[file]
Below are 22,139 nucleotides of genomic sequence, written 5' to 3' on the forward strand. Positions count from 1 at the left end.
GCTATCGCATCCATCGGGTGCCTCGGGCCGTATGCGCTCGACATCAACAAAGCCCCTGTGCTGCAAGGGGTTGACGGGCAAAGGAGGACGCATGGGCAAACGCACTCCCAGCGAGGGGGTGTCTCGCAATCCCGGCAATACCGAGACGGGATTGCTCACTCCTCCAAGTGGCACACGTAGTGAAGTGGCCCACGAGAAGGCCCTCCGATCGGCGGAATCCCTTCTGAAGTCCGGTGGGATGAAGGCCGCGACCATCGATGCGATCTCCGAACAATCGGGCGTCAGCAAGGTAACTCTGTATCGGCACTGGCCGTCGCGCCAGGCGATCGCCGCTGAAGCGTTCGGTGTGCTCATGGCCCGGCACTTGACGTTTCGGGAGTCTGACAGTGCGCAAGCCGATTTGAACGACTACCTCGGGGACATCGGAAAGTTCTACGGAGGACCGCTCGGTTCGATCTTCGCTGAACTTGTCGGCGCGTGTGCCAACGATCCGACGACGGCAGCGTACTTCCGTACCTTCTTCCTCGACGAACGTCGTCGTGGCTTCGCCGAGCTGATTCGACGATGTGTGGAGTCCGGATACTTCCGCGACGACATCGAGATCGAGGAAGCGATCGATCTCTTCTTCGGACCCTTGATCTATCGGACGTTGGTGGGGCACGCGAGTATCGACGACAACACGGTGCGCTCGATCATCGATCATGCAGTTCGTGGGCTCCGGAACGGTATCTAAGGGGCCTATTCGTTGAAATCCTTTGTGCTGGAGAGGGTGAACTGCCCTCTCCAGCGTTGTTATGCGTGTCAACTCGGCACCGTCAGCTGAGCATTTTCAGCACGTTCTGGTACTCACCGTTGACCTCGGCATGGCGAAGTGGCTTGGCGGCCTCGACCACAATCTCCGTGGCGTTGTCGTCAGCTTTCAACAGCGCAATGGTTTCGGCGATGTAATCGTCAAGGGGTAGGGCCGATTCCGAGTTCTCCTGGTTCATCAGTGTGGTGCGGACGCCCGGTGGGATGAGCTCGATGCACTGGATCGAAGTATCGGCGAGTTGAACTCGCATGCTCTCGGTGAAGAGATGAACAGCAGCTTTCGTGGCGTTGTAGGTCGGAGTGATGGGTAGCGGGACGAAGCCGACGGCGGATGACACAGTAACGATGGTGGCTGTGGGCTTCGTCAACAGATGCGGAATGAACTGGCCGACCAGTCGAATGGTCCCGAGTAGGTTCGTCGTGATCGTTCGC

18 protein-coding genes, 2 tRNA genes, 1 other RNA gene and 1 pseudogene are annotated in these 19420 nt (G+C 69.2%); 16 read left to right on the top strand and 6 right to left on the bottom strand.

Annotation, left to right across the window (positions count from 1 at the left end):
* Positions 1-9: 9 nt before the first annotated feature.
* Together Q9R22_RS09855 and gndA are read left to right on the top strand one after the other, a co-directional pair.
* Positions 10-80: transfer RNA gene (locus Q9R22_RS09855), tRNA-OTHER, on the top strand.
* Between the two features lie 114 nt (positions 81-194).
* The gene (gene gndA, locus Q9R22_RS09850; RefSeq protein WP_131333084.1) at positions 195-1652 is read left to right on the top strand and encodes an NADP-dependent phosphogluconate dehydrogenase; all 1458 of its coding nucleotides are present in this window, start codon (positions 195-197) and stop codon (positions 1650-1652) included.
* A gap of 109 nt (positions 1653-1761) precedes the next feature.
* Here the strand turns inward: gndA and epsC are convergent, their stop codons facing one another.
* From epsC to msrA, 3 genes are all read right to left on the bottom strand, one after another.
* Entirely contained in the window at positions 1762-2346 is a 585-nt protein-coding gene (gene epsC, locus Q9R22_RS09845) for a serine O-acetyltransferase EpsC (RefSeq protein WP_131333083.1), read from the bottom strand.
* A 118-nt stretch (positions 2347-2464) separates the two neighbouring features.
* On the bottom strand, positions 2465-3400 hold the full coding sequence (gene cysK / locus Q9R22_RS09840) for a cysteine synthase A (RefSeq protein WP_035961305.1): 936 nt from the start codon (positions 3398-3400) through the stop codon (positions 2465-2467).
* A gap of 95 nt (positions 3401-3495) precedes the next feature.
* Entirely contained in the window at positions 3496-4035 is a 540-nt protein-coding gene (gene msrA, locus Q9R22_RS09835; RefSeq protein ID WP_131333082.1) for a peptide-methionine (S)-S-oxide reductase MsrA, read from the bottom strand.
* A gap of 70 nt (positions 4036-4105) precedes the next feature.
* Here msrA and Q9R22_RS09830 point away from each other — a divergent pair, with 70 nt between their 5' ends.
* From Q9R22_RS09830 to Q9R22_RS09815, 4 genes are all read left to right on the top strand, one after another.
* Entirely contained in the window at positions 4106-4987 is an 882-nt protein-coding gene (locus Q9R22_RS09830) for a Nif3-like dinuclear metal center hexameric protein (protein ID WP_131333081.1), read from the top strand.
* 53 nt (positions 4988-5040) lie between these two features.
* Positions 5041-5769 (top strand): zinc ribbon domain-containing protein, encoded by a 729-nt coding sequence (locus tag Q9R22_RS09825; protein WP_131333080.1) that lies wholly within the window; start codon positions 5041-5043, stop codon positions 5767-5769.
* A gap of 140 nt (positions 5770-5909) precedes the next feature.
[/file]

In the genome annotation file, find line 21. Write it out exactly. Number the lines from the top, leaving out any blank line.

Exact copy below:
* Entirely contained in the window at positions 4106-4987 is an 882-nt protein-coding gene (locus Q9R22_RS09830) for a Nif3-like dinuclear metal center hexameric protein (protein ID WP_131333081.1), read from the top strand.